A bit about the Episcopal Church and how we worship. Episcopal comes from a Greek word meaning “bishop” or “overseer” and refers to the fact that our church is under the authority of the Bishop of Massachusetts, The Right Reverend Alan M. Gates
We are part of The Episcopal Diocese of Massachusetts which is made up of 180 congregations in eastern Massachusetts, Cape Cod and the islands. “We seek to be Christ’s presence in the world as we answer God’s urgent call together.” [source] The Diocese of Western Massachusetts, formed in 1901, has jurisdiction over the western part of the state. The Diocese of Massachusetts was organized in 1784. Samuel Seabury, the first American Bishop was consecrated by bishops of the Scottish Episcopal Church as the Bishop for New England and New York in 1784. This was five years before The Episcopal Church was officially formed in 1789.
The Episcopal Diocese of Massachusetts is part of Province One of the Episcopal Church which is made up of diocese in New England (Maine, Vermont, New Hampshire, Massachusetts, Western Massachusetts, Rhode Island, and Connecticut). “Province 1, which is one of the nine geographical gatherings of dioceses within the Episcopal Church, exists to support the body of Christ. The Mission of Province 1 is to further the work of and deepen relationships in the Episcopal Church in New England. The Province accomplishes this by coordinating the interdependent ministries of its seven dioceses in a spirit of mutual responsibility.” [source]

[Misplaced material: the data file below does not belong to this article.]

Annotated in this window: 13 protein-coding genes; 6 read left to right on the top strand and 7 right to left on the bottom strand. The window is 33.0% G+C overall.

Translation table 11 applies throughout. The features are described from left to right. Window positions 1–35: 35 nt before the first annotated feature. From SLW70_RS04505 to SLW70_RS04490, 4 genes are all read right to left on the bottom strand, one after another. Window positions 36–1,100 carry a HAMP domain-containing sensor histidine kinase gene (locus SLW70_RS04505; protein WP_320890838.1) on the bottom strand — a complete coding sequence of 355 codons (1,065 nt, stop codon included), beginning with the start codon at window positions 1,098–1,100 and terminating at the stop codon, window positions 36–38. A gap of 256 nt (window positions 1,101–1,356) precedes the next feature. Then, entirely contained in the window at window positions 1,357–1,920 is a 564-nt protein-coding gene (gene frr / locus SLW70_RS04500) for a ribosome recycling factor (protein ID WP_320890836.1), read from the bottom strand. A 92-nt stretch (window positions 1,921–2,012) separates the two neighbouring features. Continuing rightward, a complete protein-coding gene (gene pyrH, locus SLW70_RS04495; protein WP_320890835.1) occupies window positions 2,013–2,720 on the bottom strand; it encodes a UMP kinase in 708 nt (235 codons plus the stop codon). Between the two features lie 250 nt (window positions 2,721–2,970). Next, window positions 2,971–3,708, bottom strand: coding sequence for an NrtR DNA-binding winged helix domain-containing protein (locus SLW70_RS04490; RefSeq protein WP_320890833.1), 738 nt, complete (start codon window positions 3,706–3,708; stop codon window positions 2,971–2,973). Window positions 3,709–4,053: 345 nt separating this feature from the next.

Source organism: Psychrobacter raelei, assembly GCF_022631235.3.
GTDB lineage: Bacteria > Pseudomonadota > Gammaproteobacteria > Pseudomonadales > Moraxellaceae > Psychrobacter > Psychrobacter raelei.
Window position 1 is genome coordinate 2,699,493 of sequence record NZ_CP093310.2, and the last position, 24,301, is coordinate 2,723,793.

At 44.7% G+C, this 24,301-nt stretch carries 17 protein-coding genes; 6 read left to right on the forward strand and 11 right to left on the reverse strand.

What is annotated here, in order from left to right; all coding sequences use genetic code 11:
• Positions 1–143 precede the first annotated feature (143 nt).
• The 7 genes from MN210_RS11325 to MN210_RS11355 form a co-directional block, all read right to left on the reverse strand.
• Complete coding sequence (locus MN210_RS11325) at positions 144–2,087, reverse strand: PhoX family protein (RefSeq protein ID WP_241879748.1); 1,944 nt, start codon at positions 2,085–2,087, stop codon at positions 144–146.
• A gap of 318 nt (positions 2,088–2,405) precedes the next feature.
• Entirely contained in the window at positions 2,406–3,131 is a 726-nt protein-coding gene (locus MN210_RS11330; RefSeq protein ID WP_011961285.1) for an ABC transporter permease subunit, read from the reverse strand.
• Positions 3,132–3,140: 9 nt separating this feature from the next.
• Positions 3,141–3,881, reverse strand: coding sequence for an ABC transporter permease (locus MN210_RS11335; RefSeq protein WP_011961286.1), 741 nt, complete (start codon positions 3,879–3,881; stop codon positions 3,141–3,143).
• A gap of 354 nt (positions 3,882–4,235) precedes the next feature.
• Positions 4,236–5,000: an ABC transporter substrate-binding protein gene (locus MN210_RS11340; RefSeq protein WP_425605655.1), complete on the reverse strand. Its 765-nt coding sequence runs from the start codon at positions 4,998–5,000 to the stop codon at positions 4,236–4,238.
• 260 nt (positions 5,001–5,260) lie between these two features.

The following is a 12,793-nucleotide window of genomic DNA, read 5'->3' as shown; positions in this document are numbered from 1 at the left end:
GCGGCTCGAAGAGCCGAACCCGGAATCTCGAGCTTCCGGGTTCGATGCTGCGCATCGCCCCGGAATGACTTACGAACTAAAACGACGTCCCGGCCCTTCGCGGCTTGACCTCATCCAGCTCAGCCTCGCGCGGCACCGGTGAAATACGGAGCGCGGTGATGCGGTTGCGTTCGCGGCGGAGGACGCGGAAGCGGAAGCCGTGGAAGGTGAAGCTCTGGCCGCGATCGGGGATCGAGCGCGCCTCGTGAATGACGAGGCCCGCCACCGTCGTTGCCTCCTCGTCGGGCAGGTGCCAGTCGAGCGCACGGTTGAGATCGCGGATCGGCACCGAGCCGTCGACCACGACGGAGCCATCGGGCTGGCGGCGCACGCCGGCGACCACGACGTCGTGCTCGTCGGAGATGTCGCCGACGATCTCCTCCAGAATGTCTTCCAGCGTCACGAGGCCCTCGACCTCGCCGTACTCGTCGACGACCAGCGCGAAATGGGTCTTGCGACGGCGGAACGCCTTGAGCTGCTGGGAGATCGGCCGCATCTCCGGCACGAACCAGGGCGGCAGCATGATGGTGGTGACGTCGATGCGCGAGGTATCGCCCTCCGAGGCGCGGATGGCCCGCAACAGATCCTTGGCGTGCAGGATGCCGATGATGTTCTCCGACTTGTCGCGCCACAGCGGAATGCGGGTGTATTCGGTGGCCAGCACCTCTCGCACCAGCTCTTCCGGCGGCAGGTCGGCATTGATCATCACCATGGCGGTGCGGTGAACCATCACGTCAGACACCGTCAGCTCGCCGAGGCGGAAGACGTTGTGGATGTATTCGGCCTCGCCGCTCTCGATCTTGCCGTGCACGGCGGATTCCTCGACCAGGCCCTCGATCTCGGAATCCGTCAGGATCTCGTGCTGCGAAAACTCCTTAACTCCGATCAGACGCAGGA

All Saints Parish, The Diocese of Massachusetts, and Province One are all part of The Episcopal Church, and constituent members of the Anglican Communion. “We are descendants of and partners with the Church of England and the Scottish Episcopal Church, and are part of the third largest group of Christians in the world.
We believe in following the teachings of Jesus Christ, whose life, death, and resurrection saved the world.
We have a legacy of inclusion, aspiring to tell and exemplify God’s love for every human being; women and men serve as bishops, priests, and deacons in our church. Laypeople and clergy cooperate as leaders at all levels of our church. Leadership is a gift from God, and can be expressed by all people in our church, regardless of sexual identity or orientation.*
We believe that God loves you – no exceptions.” [source]
*Episcopal Church Canons (the laws that govern us) state: “No one shall be denied rights, status or access to an equal place in the life, worship, and governance of this Church because of race, color, ethnic origin, national origin, marital status, sex, sexual orientation, gender identity and expression, disabilities or age, except as otherwise specified by Canons.” [source]